Puerto Rico has been burned by a massive debt crisis, but they didn’t exactly Feel the Bern in yesterday’s Democratic primary. Hillary Clinton leads the vote count by a wide margin this morning, 61/39, with 69% of the vote counted. That puts her on track to win a large chunk of the 60 pledged delegates and seven superdelegates up for grabs, leaving her just under three dozen delegates shy of clinching the nomination:
Hillary Clinton moved closer to the Democratic presidential nomination with two contests this weekend as she and Sen. Bernie Sanders continued a fierce contest in California ahead of voting Tuesday that is likely to make Clinton the winner of a bruising primary battle.
Late Sunday, Clinton won the Democratic primary in Puerto Rico, according to early returns. On Saturday, she overwhelmingly won caucuses in the Virgin Islands.
The primary generated a large turnout, which became an issue. Thanks in part to the financial crisis, the government only opened a third of their announced polling stations. Some blamed Team Bernie for that decision, which the Sanders campaign vigorously denied:
Some voters endured waits of more than two hours — or gave up entirely — because of long lines at polling stations, according to multiple reports on site.
The commonwealth, which is amid a financial crisis, reduced the number of polling stations by more than two-thirds from the more than 1,500 originally announced. Sanders supporters complained vociferously on social media.
An MSNBC reporter said that the Democratic Party blamed the Sanders campaign in part because it had requested a reduction in sites, citing a lack of volunteers to monitor them. Sanders spokesman Michael Briggs called the allegation “total bunk.”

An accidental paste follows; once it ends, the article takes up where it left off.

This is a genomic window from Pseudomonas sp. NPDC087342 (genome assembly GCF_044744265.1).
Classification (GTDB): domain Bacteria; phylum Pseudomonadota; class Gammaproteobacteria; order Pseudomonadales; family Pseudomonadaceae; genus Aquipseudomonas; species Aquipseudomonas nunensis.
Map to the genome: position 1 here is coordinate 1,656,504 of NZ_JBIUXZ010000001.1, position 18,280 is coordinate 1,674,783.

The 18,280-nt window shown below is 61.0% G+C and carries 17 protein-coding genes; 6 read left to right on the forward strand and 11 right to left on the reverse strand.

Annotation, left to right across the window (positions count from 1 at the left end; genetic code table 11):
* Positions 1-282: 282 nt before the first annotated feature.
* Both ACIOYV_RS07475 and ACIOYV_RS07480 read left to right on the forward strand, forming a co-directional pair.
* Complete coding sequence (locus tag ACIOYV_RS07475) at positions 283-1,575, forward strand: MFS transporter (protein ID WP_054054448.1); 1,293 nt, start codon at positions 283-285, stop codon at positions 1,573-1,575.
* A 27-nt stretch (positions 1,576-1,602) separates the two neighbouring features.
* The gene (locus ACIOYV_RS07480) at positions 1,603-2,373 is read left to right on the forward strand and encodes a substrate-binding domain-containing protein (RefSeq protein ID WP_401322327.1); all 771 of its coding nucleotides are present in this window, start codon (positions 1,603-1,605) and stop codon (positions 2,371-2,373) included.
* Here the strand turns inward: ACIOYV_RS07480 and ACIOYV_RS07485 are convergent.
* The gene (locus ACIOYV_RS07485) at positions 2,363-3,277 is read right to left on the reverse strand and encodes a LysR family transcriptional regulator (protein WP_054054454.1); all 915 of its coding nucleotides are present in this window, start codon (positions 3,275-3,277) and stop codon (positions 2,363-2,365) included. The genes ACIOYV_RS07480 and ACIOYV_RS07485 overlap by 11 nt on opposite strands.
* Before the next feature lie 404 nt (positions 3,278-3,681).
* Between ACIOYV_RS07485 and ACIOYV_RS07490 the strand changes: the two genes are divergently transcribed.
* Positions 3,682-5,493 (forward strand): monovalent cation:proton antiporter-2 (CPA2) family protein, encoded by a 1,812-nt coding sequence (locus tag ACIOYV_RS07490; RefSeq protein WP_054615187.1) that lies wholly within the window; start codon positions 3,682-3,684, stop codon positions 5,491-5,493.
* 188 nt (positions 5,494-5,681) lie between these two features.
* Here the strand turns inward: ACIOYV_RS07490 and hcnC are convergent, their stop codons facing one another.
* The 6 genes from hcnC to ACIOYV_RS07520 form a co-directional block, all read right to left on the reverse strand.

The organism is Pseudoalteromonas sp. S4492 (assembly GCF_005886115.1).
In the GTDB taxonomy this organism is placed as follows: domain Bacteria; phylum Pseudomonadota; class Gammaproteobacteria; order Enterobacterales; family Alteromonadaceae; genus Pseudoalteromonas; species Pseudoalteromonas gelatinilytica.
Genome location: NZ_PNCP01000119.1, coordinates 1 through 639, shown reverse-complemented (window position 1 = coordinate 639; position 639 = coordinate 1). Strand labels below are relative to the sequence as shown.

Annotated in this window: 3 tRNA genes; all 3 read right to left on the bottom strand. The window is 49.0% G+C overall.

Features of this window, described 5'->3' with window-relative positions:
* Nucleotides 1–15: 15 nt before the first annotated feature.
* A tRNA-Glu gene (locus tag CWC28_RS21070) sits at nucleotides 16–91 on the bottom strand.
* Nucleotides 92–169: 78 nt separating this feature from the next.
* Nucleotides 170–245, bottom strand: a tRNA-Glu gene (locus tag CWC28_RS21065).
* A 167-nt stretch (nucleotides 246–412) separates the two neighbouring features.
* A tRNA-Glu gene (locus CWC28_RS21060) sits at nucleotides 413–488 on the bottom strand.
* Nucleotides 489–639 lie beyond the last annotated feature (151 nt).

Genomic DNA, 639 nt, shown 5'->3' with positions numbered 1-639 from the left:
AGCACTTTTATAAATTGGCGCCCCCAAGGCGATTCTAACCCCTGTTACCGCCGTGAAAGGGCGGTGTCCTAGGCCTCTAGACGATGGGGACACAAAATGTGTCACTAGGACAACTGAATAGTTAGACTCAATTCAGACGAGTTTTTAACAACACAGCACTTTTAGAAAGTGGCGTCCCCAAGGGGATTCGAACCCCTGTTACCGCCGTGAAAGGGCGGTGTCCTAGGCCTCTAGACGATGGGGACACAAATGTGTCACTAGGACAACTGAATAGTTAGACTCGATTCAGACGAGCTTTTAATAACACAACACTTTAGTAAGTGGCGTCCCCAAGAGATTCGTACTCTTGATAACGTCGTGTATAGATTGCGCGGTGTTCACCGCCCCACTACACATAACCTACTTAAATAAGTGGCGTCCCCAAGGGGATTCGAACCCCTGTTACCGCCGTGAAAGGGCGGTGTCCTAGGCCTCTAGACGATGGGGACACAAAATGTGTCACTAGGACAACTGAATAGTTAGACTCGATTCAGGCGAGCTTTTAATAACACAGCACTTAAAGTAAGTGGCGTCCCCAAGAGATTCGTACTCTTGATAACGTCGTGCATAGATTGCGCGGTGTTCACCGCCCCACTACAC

They’re also vigorously denying reality. Hillary Clinton needs fewer than thirty delegates to clinch, and almost 700 will be up for grabs in tomorrow’s big primary finale with five states holding contests. Even so, Team Bernie keeps insisting that they will prevail in Philadelphia:
Rousing more than 4,000 supporters as the sun set over his rally near Qualcomm Stadium, Sanders signaled that he plans to fight on to the Democratic National Convention in Philadelphia and is far from ready to cede the nomination to his rival, Hillary Clinton, who picked up more delegates in contests over weekend as she inched closer to clinching.
The sprawling and rebellious scene in Southern California captured the spirit of the Sanders campaign ahead of the primaries that will take place Tuesday here and in five other states. Instead of beginning to accept Clinton’s likely ascent, the Vermont senator and the people behind him are responding with simmering indignation about the forces they believe are aligned against him.
The sea of blue “Bernie” T-shirts roared as Sanders’s unfurled a rapid-fire riff on his perceived foes in the political realm and beyond: “corporate” news organizations, presumptive Republican nominee Donald Trump, the “oligarchy” of billionaires.
“Any objective analyst of the current campaign understands that the energy and the grass-roots activism of this campaign is with us,” Sanders bellowed, putting an emphasis on that last word. “Not Hillary Clinton.”
Well, there’s always the Green Party. That option is still open, although it’s also still a long shot. But given the rhetoric Sanders has begun to use, and the difficulty of reconciling it in a rapprochement to Clinton with his followers, it may be the only intellectually consistent option for Bernie and his followers after tomorrow.
There certainly is no path to the general election any other way. The superdelegates won’t abandon Hillary between now and the convention without a felony indictment from the Department of Justice over her e-mail scandal, and even that might not produce a Sanders nomination. It would be much more likely to result in a convention switch to Joe Biden, who would probably have won the nomination outright had he jumped into the race early enough. The way Hillary has squandered her establishment domination in this primary shows she could have easily been beaten by another Democrat with national standing, and the same is true of Sanders, who only got that national standing in this cycle.
Sanders will hang on through Philadelphia for that potential FBI primary, though. This is the greatest ride of his political career, and he has no intention of exiting until it has come to a full and complete stop.